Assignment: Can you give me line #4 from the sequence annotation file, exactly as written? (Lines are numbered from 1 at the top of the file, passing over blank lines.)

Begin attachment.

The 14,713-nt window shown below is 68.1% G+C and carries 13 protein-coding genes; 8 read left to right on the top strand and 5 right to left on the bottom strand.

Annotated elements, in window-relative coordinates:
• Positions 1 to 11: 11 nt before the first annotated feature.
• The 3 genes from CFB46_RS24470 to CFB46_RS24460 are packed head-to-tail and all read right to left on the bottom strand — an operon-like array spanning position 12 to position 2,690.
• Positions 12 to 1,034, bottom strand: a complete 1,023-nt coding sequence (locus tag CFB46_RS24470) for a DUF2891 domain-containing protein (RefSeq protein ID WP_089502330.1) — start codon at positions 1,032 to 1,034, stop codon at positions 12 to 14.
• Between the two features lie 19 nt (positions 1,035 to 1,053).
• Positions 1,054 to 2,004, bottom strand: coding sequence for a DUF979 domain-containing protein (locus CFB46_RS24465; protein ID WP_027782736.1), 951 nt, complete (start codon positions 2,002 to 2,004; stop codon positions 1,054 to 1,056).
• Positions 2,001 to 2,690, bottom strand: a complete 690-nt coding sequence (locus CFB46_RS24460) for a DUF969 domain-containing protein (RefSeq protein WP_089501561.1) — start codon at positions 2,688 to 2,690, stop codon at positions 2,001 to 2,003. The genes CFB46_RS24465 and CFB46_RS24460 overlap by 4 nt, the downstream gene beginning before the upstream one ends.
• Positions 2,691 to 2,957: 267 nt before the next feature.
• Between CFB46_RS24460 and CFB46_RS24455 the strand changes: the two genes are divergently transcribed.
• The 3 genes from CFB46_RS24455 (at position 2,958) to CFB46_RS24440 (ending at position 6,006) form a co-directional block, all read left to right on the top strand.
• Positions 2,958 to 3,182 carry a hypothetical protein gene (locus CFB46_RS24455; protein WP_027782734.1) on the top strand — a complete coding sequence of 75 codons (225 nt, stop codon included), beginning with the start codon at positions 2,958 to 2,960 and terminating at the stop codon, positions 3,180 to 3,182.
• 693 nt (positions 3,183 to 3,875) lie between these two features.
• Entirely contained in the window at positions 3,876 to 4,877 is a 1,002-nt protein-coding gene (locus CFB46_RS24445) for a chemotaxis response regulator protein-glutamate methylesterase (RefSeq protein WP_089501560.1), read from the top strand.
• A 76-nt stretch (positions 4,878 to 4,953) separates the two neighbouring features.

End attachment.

• The 3 genes from CFB46_RS24470 to CFB46_RS24460 are packed head-to-tail and all read right to left on the bottom strand — an operon-like array spanning position 12 to position 2,690.